That year, 1984, Bonfire Night, a Cork tradition going back to ancient times and the best night of the entire summer in those days, fell on a Saturday. We’d earmarked a patch of waste ground in Hoggie’s Field behind our park of houses and had spent most of June going door to door, begging and collecting anything that people had stashed in sheds and could be coaxed into giving up. Because of the magnitude of our salvaged hoard, the actual construction of the pyre proved an immense undertaking, stacking into a huge, stable wigwam shape all the scrap wood, dry branches, old newspapers, the wide and varied miscellany of junk, and even three old car tires that we convinced ourselves would ensure a long and ferocious blaze. And when it came to building a fire, everyone, it seemed, wanted in on the action. Men from the estate, remembering days spent around their own Bonnas, came out to watch our progress, and the father of one boy said he’d bring along a canister of petrol on the big night to start the thing really burning, which got us all excited.
The dummy was very much a last-minute decision. I don’t recall who came up with the idea, but cheers went up in response to it and everyone immediately agreed that the fire would be so much better spent if we had a body to burn. One of the boys ran home and returned with his sister’s doll, a fair-sized Raggedy Anne-type thing so far gone in terms of age and attrition, and so filthy from having who-knew-what done to it, that torching it would have been a mercy; but we all quickly agreed that it just wasn’t enough to give us any real satisfaction. And that was when I had my epiphany.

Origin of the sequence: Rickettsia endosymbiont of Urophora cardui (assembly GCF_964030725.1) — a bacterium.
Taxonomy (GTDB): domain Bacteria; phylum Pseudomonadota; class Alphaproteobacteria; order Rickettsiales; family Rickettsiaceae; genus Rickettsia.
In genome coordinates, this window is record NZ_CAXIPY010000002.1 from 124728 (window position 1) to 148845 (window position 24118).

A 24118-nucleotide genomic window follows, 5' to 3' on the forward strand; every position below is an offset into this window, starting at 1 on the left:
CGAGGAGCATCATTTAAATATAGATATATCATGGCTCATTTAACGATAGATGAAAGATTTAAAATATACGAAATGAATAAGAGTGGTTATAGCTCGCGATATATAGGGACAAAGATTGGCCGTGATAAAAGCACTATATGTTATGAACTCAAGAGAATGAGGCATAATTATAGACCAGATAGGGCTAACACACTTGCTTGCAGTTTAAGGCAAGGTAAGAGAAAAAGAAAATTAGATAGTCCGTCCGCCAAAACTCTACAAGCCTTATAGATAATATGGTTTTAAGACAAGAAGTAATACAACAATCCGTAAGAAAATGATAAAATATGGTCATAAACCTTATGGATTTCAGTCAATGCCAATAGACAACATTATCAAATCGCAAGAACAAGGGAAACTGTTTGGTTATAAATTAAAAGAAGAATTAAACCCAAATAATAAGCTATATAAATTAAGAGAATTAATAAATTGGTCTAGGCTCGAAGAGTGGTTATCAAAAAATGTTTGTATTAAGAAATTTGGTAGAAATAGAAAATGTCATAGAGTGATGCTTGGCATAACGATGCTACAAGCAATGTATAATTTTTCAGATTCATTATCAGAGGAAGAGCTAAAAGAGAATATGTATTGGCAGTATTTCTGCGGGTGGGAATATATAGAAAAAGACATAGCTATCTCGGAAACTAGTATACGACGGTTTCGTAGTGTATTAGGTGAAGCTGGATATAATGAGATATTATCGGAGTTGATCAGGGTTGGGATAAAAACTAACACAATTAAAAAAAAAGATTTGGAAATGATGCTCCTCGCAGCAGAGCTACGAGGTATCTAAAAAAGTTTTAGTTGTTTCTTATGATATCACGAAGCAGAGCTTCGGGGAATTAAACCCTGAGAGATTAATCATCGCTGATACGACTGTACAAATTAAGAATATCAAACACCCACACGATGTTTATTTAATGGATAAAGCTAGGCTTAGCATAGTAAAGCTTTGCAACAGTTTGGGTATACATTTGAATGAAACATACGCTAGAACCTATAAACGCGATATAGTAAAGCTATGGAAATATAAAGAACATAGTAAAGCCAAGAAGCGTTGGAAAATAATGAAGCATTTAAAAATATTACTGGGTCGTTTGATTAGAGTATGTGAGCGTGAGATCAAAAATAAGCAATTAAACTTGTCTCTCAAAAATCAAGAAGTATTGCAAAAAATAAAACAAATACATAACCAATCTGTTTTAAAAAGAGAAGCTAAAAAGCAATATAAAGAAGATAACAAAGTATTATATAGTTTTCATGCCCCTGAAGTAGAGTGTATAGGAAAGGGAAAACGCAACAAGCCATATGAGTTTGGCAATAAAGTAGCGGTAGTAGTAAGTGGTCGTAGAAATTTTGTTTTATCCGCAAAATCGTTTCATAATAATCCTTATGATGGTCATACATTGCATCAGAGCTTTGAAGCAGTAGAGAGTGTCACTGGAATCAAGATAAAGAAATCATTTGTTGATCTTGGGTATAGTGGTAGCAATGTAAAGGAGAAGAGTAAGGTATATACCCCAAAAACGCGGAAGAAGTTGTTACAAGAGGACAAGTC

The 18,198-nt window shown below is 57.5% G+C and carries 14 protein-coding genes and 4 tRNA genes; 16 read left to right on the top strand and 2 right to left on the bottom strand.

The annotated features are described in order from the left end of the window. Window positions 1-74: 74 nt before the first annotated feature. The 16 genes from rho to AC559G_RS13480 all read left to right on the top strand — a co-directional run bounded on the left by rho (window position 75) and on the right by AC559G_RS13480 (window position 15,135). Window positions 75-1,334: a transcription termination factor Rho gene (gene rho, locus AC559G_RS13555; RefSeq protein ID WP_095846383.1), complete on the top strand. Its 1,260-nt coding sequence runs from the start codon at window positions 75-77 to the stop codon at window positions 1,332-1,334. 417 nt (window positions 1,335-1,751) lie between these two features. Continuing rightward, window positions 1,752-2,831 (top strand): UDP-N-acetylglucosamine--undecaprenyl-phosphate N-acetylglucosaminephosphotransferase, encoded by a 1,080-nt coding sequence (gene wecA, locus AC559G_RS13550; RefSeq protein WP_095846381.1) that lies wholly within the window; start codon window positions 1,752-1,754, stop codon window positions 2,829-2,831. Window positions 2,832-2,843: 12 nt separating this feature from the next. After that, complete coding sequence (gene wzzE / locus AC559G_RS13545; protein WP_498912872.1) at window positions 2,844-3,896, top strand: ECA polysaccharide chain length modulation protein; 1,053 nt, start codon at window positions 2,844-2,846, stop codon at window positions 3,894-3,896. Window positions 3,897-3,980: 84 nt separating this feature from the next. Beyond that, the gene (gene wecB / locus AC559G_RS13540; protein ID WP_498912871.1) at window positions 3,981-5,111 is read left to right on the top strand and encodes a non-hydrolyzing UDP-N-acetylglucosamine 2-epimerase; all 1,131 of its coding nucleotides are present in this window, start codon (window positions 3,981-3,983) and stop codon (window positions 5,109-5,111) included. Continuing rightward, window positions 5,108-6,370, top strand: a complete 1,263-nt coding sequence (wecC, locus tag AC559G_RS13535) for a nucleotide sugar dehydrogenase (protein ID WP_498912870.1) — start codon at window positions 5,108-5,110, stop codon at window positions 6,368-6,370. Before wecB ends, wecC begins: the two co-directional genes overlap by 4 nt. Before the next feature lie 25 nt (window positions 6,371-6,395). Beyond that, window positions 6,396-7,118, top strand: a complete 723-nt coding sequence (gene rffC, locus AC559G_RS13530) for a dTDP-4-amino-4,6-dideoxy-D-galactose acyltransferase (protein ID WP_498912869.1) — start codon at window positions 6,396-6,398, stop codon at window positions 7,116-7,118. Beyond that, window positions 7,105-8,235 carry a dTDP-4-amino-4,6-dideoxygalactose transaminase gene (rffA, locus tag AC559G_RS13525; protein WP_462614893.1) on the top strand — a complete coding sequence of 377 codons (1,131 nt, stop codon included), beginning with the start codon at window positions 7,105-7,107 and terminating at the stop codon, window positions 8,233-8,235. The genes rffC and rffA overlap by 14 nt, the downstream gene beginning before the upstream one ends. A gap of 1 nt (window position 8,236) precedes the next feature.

An hour later, the first match was put to our bonfire’s kindling — cautiously, because of how everything had been doused to such ridiculous excess in petrol. Anticipating carnage, all eyes immediately fixated on our man-sized scarecrow of a dummy, who we’d christened Mr. Meade after our school principal, a natural and unanimous choice, impaled high up on the centre post: an old brown suit sporting a punctured orange rubber football for a head, bound in twine at the cuffs, neck, and ankles and stuffed to bloating with great wads of straw and newspaper.